Fitting a generalised linear model with linear and quadratic term

Fitting a generalised linear model with linear and quadratic terms for dose, and removing the PLX-4720 mouse highest dose until the quadratic term was not significant, also identified the linear part of the dose response, and the residuals were consistent with the method’s assumptions. The linear portion of the curve was used to compare the slopes of dose responses. A test for difference in slopes was investigated using an analysis of covariance model containing terms for dose, PM and a PM-by-dose interaction term. Where PM-by-dose was significant (p < 0.05), the difference in slopes was statistically significant. Occasionally, linear dose responses were parallel (PM-by-dose p ⩾ 0.05).

The PM samples CHIR-99021 cost were then compared for differences in overall magnitudes (mean responses). This was done by subjecting data pooled across doses to ANCOVA, with dose as a covariate and a term for PM as a fixed effect. Where the PM term was significant (p < 0.05), the difference in magnitudes was statistically significant. There were also some data-sets where a linear part of the dose response could not be established for one or both of the PM samples. In this case,

different PMs were compared at each common dose level using t-tests, two-sided at the 5% level of significance. For the MLA, Levene’s test (Levene, 1960) for equality of variances between the two PM samples was performed prior to the t-test and where this showed evidence of heterogeneity (p < 0.01) the data was rank transformed prior to analysis ( Conover and Iman, 1981). Levene’s test is used to test if samples have equal variances. Equal variances across samples is called homogeneity of variance. Some statistical tests, for example the t-test, assume that variances are equal across groups or samples. Levene’s test can be used to verify that assumption. For the Ames test and IVMNT, the data was Poisson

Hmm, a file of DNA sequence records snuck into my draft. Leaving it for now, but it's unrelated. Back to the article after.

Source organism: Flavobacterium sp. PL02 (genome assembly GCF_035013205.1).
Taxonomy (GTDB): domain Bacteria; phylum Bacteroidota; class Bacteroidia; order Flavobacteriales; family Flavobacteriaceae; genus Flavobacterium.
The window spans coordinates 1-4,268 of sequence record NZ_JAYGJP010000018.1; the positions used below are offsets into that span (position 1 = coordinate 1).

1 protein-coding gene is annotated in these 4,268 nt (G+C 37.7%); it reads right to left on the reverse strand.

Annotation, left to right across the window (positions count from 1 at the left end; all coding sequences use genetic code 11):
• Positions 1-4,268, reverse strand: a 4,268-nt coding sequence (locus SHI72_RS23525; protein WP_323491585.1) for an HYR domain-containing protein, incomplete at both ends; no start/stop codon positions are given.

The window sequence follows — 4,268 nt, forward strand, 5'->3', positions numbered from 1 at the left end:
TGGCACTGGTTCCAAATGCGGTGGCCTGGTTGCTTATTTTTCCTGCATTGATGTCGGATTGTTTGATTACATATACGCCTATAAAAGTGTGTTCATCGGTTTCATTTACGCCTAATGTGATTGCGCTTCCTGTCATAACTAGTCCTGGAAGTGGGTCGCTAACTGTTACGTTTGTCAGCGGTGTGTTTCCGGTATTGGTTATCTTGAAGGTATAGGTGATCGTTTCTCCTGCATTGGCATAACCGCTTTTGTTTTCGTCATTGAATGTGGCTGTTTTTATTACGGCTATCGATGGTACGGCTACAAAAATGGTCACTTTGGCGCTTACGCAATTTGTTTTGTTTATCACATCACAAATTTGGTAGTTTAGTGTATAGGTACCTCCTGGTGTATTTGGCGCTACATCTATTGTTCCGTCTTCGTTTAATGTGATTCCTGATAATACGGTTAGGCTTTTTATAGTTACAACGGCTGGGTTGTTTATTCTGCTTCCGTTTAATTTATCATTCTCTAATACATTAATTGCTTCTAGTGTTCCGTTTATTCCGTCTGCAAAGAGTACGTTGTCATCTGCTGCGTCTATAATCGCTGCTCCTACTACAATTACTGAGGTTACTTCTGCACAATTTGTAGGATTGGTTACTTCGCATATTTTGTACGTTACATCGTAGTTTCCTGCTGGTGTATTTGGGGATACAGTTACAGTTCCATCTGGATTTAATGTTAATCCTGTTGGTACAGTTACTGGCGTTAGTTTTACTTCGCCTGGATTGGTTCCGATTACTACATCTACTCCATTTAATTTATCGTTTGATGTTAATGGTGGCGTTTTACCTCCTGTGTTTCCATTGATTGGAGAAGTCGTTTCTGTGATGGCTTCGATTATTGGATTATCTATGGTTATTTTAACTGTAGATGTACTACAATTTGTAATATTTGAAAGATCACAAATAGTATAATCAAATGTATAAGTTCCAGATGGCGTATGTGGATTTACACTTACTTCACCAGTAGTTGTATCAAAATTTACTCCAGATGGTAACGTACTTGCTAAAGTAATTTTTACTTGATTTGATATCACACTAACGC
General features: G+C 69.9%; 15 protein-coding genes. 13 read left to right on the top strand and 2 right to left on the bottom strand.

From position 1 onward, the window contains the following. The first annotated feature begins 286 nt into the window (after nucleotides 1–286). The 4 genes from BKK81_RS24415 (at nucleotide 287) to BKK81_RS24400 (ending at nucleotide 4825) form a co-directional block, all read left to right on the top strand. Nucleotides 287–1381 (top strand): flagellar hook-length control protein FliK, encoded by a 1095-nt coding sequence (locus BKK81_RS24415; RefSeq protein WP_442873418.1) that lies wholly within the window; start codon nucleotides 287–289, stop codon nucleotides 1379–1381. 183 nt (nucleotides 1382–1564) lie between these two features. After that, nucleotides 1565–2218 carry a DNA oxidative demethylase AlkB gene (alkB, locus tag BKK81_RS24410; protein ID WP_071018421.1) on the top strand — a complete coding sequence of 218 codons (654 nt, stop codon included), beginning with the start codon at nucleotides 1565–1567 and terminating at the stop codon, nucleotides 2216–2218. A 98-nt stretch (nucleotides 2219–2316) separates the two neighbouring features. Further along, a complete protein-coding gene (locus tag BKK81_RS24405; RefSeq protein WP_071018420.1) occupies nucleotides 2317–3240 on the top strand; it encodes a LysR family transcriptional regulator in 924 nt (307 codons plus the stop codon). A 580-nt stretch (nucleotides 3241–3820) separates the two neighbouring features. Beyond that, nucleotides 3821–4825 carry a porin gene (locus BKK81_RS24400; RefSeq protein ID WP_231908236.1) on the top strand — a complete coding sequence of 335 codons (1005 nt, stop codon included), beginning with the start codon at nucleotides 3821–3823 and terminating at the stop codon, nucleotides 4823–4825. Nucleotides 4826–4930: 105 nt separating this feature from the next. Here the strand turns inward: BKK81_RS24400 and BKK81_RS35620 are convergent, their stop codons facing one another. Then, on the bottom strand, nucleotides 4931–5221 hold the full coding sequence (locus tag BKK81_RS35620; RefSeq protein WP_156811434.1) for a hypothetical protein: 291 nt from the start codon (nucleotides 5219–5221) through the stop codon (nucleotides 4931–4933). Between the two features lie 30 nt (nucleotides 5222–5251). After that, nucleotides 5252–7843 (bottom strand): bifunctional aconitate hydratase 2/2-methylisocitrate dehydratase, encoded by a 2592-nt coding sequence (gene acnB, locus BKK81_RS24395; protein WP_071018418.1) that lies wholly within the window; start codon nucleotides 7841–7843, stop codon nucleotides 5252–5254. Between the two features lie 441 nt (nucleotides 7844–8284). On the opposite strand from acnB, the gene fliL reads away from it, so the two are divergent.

and binomially distributed respectively, thus standard parametric tests based on the assumption of normally distributed Dichloromethane dehalogenase data are not appropriate and the data were rank transformed prior to the t-test. Rank transformation procedures are ones in which the usual parametric approach is applied to the ranks of the data instead of the data themselves. In situations where the number of observations is low, non-parametric methods can be insensitive and in some cases it is not possible to obtain statistically significant differences at all. Therefore for these assays the analysis of rank transformed data is considered to be more appropriate. The combined statistical methods are summarised in Fig. 1. Historical data was reviewed to identify the most responsive PM treatment conditions for each assay. The most sensitive responses in the Ames test were obtained with TA98, TA100 and TA1537, and S9 metabolic activation.

This entry was posted in Uncategorized. Bookmark the permalink.

Leave a Reply

Your email address will not be published. Required fields are marked *


You may use these HTML tags and attributes: <a href="" title=""> <abbr title=""> <acronym title=""> <b> <blockquote cite=""> <cite> <code> <del datetime=""> <em> <i> <q cite=""> <strike> <strong>